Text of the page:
- Practice simple traditions that are easy to execute and feel meaningful. There is no one way or right way to celebrate. Set perfection aside and decide what is important to you.
- It’s okay to say no to old traditions, invitations, holiday cards, cooking and baking. Just because there is something you’ve always done doesn’t mean you have to do it now. (And you may come back to these activities someday—that’s your privilege, too.)
- Identify and spend time with people who acknowledge your situation, and who let you participate in activities in the ways that feel best for you and your family without expectations or judgments.
- Not everyone in your family will want to honor the special day in the same way that you do. Do as you like and respect their right to do the same.
- Pay attention to your feelings on special days, and how they affect your body and soul. If you are happy, enjoy that positive feeling. Likewise, honor any sadness that you feel. A special day can offer fun and hope, a positive distraction. It can also be a reminder of limitations, disappointment and loss. Be ready for both sets of feelings.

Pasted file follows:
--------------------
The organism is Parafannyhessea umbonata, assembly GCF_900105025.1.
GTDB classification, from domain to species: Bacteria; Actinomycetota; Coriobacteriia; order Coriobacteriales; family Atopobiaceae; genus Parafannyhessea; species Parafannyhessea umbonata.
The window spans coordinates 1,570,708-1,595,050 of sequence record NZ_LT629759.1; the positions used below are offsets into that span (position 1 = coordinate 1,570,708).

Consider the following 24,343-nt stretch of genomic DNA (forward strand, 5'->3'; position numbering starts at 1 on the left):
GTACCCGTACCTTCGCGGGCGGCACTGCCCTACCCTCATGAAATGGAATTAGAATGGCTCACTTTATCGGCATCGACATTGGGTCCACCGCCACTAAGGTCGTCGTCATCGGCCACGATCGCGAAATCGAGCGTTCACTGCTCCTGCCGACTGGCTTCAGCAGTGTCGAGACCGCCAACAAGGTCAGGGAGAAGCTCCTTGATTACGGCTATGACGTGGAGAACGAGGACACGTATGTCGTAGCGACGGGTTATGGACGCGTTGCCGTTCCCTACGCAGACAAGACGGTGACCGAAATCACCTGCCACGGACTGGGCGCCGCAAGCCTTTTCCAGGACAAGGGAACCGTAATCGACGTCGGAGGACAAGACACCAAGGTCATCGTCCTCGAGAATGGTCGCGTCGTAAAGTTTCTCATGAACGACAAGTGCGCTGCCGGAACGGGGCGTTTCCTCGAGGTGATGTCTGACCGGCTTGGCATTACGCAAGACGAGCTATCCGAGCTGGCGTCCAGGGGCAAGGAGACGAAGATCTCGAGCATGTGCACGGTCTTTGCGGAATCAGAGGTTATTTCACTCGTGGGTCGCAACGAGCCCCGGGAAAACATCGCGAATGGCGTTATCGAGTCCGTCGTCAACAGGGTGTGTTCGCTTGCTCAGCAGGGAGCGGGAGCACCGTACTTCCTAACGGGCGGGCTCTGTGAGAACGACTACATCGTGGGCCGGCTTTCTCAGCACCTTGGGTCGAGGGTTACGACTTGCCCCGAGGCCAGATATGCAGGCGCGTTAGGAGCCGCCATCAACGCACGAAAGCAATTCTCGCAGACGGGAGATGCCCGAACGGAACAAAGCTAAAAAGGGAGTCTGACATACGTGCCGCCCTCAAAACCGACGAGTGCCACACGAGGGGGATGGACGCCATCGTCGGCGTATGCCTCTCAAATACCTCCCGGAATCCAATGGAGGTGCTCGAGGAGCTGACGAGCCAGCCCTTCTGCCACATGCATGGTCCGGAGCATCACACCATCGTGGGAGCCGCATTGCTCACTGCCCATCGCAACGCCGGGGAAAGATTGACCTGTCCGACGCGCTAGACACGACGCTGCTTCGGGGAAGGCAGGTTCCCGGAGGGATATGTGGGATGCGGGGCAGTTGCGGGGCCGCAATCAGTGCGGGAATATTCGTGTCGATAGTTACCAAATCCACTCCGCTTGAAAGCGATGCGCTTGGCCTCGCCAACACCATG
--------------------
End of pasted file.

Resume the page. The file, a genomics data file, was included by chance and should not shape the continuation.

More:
- Be gentle with yourself. Special days are often an opportunity for noisy celebration, for giving to others. They also may be the perfect time to give yourself a sense of peace.
Your feedback matters!
We’re conducting a survey this month with parents and caregivers, and we’d love to hear from you. How have you used CPN? What do you find valuable? How can we improve?
As our way of saying thanks, all who finish the survey will receive a $10 Starbucks e-gift card.
If you haven’t already taken the survey, please do so by clicking the link below:https://app.keysurvey.com/f/41646400/6a39/